A resounding 73 percent of Alzheimer's caregivers answered yes to this question.
Alzheimer's Reading Room
I recently conducted a poll and asked this question,
Did (Does) Alzheimer's rob the person you know, living with dementia, of their ability to say YES to activities?
There were three choices: Yes, NO, and Not applicable to me. Here are the results of the poll..
YES --- 73 percent
NO --- 25 Percent
Not applicable to me --- 2 percent
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I'm not surprised by the result of this poll. Are you?
I know this is a big problem among Alzheimer's caregivers. This is particularly true of new caretakers with little experience. I know this because it is not unusual for me to receive emails asking me what can be done about this.
Even after 8 years, Dotty is still quick to say NO. But, it is no where near as bad or as often as it was during the first four years.
Has the Alzheimer's patient kept you from engaging in activities, or attending events and outings because they say NO? Have you stayed at home alone, because the Alzheimer's patients refuses to go out with you?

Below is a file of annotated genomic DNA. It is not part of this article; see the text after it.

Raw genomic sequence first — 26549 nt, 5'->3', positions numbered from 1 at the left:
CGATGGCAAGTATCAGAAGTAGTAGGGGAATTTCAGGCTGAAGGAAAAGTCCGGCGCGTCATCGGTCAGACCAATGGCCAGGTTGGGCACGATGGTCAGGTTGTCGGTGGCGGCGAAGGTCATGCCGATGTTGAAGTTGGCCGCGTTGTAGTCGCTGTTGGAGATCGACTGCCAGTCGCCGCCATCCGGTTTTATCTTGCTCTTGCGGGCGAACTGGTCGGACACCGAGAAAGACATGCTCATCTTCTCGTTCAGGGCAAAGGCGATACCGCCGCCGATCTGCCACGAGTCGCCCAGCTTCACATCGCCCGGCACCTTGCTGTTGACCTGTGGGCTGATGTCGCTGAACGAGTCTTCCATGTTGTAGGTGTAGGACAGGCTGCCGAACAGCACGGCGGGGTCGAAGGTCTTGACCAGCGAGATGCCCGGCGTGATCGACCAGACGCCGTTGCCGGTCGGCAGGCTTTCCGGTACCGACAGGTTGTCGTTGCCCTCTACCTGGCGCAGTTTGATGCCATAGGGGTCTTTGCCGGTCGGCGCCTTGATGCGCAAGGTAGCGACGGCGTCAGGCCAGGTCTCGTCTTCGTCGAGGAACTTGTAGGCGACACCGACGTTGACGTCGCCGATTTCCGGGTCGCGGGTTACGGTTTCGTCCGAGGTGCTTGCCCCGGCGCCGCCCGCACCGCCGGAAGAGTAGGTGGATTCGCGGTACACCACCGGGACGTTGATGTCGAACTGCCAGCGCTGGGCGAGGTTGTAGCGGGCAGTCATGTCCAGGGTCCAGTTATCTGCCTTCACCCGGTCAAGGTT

When a person living with Alzheimer's says NO, what do you do?
Do you accept the NO, or do you do something to get them to cooperate, or to get them to engage in the activity they are saying NO too?
When a person living with dementia say NO, do they really mean NO?
Have you developed a technique, or routine, that helped you overcome this inertia on the part of the Alzheimer's patient?
What advice would you give to an Alzheimer's caregiver that is currently unable to get a person with Alzheimer's to engage in social events or activities?
This poll was conducted by the Alzheimer's Reading Room. The respondents were current subscribers, readers, visitors from Facebook, and other social media sources including Internet search.
Bob DeMarco is the Founder of the Alzheimer's Reading Room and an Alzheimer's caregiver.
Original content Bob DeMarco, the Alzheimer's Reading Room